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Ankylosing Spondylitis - How To Know You Are Suffering?

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Ankylosing Spondylitis - How To Know You Are Suffering?

Ankylosing spondylitis refers to a form of arthritis that affects the spinal column. This condition causes the bone vertebrae to fuse together leading to a rigid spine. Depending on the extent of the damage, this could result in mild changes or in a stooped posture. Although the cause of this disease is not known, it is said to be passed down from one generation to another through a gene called the HLA-B27. This gene is also linked to spondylitis.

Ankylosing spondylitis cannot be cured, but with treatment, the pain and stiffness associated with it can be managed. Along with medication, physical and occupational therapy is a must when treating this disease. In some cases where the disease has caused severe deformities, surgery may also be recommended. However, an early diagnosis can also help prevent significant deformity.

A physical exam and an X-ray are the key factors used to confirm a diagnosis of Ankylosing spondylitis. Some of the symptoms associated with this disorder are:

  1. Pain and stiffness: Everyone complains of a backache at some point or the other but a persistent lower back ache could be a sign of something serious. Spondylitis often starts in the sacroiliac joints and hence the lower back, buttocks and hips are the first to be affected. Pain that lasts for more than three months should not be ignored as it could be a sign of Ankylosing spondylitis.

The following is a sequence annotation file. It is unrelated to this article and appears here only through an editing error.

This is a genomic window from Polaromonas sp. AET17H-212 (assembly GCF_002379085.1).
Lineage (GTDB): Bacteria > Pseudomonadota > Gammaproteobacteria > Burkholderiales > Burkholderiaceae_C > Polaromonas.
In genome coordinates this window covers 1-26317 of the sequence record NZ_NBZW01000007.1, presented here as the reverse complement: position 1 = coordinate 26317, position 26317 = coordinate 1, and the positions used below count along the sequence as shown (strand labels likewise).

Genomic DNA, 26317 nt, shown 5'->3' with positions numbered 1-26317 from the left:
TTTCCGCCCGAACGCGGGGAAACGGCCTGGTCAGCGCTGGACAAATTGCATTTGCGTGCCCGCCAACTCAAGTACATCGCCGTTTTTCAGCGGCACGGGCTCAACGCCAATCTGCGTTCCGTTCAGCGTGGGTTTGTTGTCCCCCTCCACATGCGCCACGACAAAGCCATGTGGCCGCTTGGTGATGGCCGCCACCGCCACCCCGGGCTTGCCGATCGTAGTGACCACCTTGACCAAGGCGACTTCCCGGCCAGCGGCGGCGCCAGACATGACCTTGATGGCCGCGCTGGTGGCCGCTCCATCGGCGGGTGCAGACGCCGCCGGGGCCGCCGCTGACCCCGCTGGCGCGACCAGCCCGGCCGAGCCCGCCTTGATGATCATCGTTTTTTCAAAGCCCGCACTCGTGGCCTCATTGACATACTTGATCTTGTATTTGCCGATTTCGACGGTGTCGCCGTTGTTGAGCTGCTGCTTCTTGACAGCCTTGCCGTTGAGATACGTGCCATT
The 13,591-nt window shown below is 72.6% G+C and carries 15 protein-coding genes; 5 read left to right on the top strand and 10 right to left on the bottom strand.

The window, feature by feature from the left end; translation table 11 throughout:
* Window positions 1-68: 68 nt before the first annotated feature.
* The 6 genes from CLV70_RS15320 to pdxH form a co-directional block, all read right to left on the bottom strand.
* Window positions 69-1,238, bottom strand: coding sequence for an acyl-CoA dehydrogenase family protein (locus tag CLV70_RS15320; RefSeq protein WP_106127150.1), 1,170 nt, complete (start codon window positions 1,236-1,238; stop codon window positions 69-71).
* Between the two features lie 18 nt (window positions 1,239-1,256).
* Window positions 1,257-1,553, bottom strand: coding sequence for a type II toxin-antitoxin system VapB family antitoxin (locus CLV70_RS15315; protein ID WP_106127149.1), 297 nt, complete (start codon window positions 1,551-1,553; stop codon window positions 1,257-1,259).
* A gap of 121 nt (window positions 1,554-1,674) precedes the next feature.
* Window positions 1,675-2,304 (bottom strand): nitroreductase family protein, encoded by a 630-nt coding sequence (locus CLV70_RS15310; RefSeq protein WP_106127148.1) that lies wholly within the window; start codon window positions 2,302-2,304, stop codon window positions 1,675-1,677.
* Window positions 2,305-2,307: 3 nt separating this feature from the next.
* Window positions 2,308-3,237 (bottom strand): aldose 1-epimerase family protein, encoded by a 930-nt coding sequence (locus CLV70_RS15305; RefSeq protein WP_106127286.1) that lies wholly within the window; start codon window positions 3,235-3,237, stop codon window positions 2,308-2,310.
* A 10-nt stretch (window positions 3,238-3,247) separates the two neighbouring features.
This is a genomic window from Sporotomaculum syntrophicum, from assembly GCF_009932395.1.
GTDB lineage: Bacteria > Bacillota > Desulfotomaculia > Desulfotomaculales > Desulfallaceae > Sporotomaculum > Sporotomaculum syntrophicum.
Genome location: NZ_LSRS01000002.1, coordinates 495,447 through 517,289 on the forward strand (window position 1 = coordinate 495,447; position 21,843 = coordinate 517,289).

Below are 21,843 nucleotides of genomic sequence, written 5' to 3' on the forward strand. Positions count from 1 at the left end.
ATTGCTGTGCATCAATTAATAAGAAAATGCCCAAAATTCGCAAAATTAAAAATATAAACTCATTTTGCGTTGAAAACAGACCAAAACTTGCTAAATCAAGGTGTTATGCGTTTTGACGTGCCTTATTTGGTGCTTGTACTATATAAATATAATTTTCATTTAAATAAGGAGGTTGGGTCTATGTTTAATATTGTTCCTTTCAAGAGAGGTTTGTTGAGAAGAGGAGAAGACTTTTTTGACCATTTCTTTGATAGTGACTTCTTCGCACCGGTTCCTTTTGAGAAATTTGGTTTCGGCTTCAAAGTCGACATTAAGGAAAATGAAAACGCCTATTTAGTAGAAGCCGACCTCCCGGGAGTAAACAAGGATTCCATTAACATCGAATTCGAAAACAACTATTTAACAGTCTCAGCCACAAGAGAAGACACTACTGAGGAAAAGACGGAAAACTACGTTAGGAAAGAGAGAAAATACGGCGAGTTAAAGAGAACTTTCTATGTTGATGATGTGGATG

2. Bony fusion: This condition causes an abnormal growth of bones in the spinal column. This can lead to the fusing of bones in the spine. The bones of the neck, back and hips are most affected by this bone fusion. While this can affect a person’s mobility it can also cause complications. For example, the fusing of the ribs to the spinal column or the breastbone can restrict the expansion of the chest while breathing.
  3. Pain in ligaments and tendons: Apart from the bones, this condition also affects a person’s tendons and ligaments attached to the bones. For example, pain in and around the heel may be caused by tendonitis.
  4. Other symptoms: The symptoms of ankylosing spondylitis are not restricted only to the joints. Hence, it is also known as a systemic disease. Some of the other symptoms exhibited by people suffering from this condition are fever, fatigue, inflammation of the eyes and a loss of appetite. Some people may also complain of lung and heart problems. 
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